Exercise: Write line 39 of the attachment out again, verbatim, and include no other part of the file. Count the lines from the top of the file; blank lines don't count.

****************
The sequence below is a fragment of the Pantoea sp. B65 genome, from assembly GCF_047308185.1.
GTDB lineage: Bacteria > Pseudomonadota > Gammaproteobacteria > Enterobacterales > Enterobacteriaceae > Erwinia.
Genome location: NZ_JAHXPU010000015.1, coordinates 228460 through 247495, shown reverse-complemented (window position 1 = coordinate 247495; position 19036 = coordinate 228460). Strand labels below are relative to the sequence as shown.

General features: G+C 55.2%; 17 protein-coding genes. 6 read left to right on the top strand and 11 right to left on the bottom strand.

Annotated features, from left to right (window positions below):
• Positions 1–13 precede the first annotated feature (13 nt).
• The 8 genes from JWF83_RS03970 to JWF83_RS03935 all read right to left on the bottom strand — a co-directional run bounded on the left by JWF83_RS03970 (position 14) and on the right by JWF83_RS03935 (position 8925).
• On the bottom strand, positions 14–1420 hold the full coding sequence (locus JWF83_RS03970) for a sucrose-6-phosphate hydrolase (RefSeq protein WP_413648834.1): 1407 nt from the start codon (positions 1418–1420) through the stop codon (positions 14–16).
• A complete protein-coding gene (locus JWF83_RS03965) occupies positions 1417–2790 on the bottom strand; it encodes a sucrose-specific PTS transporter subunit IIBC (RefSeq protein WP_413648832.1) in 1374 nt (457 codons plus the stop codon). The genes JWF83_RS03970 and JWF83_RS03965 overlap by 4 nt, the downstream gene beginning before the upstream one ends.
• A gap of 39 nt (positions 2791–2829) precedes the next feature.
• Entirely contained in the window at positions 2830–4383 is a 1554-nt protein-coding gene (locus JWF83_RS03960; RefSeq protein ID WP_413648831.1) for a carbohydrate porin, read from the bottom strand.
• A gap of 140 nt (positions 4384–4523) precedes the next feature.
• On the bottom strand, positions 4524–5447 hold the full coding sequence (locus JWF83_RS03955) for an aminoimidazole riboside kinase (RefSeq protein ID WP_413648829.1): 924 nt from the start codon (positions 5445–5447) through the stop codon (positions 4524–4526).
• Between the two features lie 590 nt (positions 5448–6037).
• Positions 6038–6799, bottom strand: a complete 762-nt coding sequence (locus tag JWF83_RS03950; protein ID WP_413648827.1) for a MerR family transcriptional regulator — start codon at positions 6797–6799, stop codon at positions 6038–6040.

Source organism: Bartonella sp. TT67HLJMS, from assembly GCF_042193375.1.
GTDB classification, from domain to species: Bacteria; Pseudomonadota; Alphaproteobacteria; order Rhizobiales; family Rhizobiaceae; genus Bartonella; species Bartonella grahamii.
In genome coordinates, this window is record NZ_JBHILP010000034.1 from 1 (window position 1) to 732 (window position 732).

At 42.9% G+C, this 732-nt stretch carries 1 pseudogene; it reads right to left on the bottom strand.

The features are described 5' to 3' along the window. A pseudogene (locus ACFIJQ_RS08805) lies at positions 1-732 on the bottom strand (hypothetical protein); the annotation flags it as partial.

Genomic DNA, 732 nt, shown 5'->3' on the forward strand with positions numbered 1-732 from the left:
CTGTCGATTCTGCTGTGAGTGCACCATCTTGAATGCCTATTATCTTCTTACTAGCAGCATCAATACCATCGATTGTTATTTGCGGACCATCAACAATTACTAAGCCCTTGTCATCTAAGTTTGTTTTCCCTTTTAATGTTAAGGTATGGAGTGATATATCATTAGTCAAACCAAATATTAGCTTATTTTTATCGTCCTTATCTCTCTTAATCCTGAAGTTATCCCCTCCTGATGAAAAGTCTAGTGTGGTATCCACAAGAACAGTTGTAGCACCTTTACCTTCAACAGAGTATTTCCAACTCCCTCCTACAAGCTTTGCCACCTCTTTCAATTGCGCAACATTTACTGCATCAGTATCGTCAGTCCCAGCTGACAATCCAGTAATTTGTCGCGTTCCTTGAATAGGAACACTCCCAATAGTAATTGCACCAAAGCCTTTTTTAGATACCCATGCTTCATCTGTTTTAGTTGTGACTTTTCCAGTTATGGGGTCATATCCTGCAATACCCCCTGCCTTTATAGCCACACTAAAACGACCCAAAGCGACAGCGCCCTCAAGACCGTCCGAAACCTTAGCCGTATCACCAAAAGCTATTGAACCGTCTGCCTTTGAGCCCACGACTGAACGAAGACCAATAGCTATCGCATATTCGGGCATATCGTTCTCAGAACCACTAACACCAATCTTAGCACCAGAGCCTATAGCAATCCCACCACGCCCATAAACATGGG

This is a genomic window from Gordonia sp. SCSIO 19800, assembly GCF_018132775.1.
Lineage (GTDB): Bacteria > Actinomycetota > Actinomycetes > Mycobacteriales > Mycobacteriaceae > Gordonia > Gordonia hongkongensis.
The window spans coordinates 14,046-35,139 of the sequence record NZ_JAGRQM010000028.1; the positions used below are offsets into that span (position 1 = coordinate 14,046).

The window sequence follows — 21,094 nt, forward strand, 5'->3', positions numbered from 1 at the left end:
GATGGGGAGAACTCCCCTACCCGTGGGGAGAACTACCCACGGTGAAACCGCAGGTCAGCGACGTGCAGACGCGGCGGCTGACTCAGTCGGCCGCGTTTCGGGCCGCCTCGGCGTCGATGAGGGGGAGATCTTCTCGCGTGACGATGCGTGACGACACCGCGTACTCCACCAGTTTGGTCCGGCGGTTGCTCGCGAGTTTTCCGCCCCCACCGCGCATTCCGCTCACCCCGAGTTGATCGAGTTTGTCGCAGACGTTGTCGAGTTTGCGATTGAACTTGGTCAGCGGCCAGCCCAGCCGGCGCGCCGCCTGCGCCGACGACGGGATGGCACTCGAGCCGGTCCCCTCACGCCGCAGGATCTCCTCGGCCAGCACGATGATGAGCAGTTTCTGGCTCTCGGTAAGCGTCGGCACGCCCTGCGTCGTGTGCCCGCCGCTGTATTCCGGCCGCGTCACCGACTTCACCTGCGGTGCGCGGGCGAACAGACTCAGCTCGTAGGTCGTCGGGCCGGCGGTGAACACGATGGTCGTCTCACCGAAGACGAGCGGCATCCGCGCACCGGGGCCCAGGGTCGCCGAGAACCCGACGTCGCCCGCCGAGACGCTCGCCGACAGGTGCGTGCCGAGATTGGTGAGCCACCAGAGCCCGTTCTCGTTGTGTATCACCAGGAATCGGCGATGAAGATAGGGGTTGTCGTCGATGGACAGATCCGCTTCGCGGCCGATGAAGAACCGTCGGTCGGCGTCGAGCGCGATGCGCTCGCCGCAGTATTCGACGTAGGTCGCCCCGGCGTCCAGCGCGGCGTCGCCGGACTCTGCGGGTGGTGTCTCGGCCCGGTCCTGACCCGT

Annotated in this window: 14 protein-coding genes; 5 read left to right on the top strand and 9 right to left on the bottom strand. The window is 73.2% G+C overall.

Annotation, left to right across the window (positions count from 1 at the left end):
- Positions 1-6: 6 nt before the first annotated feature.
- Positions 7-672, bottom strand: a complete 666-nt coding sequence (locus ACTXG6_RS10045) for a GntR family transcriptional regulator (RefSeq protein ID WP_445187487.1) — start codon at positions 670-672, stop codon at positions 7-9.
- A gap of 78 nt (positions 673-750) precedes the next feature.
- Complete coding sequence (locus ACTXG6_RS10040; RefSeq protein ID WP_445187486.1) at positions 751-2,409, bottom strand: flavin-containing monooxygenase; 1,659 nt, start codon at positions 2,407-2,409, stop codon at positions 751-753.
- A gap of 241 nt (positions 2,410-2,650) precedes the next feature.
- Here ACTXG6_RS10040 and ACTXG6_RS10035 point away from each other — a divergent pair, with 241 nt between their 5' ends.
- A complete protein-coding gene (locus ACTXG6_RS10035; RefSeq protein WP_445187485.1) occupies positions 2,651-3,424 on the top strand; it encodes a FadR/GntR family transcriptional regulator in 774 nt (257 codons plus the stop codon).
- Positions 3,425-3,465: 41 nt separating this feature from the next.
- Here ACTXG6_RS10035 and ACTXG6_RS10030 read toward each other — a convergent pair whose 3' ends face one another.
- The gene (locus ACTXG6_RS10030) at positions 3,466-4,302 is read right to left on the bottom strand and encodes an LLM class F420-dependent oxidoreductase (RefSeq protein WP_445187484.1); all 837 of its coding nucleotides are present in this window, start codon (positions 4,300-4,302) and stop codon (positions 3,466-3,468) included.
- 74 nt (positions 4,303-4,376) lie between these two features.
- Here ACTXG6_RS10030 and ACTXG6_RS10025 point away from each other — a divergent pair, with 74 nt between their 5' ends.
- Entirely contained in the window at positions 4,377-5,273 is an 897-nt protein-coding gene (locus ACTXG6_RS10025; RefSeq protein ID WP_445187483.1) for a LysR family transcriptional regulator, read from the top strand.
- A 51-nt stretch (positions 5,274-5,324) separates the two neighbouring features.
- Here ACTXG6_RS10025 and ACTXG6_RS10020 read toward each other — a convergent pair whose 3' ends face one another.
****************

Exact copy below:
- The gene (locus ACTXG6_RS10030) at positions 3,466-4,302 is read right to left on the bottom strand and encodes an LLM class F420-dependent oxidoreductase (RefSeq protein WP_445187484.1); all 837 of its coding nucleotides are present in this window, start codon (positions 4,300-4,302) and stop codon (positions 3,466-3,468) included.